The battle takes place according to an unwritten gentleman’s code, followed by all the participants, that guarantees their overall safety (apart from a few inevitable black eyes ) and keeps the battle on the lines of a real “sports” competition in which it is those who are the most skilful and throw the oranges hardest that win. The duel between the throwers on foot and those on the carts often turns into a private fight and, even though they are part of the crowd, the closer the relationship between the fighters, the harder the fight. Throwing as strongly as possible is a sign of respect towards an acquaintance, to honour the battle together. At the end, a handshake endorses their re-found friendship.
The battle is without doubt the most spectacular part of the carnival highlighting the fight for freedom, the symbol of the Ivrea festival. Along with all the other historical events that are part of carnival, the orange battle constitutes an incredible cultural patrimony, which makes Ivrea one of the leading carnivals on both the national and international scene. Orange-throwing is also the time with the highest collective participation. Everybody can take part by enrolling in one of the nine teams on foot or by manning the carts. 

Photography: Carlo Zunino. 

Monday, February 23, 2015

Maniterra, the love for Earth.

One day with Chiara from Maniterra in Montalto Dora in Piedmont Italy.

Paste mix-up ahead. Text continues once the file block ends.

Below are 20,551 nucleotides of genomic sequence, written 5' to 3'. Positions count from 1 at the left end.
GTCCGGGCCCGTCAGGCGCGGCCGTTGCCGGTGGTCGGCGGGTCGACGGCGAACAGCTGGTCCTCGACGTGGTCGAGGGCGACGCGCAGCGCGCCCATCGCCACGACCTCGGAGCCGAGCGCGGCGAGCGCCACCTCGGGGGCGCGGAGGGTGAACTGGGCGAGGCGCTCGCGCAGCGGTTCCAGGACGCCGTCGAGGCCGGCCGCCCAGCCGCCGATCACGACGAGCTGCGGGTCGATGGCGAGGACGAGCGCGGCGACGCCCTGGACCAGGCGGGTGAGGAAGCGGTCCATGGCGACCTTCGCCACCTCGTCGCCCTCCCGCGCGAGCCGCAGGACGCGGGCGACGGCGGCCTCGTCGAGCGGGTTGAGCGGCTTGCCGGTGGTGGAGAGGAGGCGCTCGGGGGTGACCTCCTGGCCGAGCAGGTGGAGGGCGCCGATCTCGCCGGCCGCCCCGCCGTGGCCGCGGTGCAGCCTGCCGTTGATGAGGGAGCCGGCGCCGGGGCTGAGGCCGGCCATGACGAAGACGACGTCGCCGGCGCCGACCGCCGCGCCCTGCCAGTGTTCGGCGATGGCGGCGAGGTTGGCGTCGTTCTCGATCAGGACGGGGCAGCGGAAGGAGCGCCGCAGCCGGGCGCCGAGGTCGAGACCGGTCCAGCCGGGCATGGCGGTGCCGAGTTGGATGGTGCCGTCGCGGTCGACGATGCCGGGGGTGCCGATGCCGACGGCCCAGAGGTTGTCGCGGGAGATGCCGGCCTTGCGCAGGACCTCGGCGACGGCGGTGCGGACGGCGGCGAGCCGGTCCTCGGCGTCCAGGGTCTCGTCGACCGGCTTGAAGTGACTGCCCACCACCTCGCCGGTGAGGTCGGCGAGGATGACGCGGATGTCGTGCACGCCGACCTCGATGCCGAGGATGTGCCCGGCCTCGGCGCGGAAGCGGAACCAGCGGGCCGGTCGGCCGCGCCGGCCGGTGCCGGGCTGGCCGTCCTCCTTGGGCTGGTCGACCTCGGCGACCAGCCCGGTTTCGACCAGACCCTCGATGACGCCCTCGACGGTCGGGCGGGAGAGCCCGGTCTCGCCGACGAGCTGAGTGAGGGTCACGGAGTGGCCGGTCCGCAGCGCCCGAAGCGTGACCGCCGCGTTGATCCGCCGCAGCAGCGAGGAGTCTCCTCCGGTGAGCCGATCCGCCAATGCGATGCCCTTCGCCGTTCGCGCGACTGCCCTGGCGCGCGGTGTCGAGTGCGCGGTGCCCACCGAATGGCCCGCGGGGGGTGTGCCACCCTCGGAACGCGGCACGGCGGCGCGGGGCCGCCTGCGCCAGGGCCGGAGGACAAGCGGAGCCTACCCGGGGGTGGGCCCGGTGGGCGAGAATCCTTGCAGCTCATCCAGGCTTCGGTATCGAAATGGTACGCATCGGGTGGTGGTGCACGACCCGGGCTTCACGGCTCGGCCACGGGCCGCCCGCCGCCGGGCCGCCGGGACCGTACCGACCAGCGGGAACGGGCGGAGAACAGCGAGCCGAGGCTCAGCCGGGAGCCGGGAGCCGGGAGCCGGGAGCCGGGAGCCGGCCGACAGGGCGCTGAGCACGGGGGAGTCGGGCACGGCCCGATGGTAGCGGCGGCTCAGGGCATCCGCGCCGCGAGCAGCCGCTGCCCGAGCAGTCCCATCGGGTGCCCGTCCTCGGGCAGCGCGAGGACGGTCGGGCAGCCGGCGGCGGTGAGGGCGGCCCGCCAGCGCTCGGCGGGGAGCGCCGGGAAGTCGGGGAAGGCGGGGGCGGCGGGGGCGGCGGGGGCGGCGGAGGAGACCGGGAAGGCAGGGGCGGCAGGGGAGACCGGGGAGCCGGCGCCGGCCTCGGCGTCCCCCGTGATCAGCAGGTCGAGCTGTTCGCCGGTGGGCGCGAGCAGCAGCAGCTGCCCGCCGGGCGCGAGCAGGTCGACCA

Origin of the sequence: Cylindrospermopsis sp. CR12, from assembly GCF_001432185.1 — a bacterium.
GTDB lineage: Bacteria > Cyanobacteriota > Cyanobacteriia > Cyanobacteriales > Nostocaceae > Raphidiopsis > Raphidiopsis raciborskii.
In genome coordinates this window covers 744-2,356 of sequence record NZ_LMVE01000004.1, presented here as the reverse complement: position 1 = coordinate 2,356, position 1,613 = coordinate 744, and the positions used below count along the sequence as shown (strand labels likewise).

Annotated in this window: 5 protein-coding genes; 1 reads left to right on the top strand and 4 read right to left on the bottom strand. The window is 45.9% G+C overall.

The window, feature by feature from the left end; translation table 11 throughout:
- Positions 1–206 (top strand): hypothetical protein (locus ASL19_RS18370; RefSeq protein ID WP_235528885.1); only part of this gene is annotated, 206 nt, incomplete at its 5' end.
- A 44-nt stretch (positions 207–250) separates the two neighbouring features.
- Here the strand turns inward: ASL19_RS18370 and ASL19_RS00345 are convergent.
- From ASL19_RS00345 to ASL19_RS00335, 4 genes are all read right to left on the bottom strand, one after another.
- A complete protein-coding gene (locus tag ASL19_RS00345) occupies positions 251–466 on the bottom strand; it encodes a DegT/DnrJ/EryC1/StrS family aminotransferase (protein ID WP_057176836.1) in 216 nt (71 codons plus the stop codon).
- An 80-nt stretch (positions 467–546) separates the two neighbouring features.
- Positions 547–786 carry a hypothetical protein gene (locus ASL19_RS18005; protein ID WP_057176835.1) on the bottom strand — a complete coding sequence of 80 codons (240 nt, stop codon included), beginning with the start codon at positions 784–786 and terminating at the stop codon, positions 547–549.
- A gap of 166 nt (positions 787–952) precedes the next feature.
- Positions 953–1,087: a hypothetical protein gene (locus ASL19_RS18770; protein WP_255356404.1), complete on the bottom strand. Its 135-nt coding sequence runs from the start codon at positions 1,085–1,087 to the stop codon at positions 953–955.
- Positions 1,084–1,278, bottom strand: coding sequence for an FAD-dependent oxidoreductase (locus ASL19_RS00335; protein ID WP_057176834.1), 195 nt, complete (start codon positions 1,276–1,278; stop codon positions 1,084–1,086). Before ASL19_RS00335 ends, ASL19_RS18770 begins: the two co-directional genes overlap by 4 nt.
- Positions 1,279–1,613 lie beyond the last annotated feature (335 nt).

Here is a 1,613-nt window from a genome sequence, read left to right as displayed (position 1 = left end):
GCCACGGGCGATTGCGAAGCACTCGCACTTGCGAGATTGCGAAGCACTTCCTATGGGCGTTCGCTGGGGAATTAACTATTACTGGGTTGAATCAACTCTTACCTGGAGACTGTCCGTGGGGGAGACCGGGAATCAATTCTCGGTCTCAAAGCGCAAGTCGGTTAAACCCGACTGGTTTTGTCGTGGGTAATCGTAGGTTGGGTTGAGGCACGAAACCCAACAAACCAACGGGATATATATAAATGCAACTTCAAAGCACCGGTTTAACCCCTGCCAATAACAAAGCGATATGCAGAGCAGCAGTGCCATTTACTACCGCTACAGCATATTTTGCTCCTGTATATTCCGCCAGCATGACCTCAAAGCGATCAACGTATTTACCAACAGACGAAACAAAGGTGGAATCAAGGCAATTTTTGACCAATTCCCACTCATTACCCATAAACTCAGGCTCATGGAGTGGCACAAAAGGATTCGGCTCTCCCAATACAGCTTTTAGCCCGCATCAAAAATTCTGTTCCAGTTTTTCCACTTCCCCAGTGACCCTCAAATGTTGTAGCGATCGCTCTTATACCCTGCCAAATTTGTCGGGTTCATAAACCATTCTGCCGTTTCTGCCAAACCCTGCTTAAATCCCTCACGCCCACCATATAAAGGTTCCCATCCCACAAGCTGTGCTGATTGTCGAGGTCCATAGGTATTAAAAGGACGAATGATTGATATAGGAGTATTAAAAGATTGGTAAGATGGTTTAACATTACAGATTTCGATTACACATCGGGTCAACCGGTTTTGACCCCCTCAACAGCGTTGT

Her name is Chiara, she is a ceramics and she own MANITERRA. 

Chiara started this activity because she wanted to do something from scratch by herself. Strong woman by personality, but I must say she is also sweet and sensible  inside maybe the vibe of art is in her vines. Therefore she start to do the ceramist because she wanted to connect with Earth, living a particular style of life and philosophy about it. She said to feel something sacre on this activity She feel so much respect for clay because is a very antique element, in the history clay has been used to create many things but the most important for her are containers for food since the creation of this planet. 
Chiara is Vegan so she consider very important the energy of food. The food must be conserved in a very particular way. For this the energy between Food and containers must have same quality of energy. 

"Who doesn't have a containers put their food in their hands united just like a pray position", on this way she compare her work with something divine. 

I consider absolutely creative and interesting visit her workshop and why not, taking some Ceramic lessons. Let's do it. !! 

Sunday, February 15, 2015

Valentine's day with Chef Martin San Roman

My Valentine's day was in Mexico this time with Chef Martin San Roman from La Terrasse San Roman in Valle de Guadalupe Baja California. Right inside of Alximia a very interesting Winery from Valle de Guadalupe I think one of the most original for their design and history.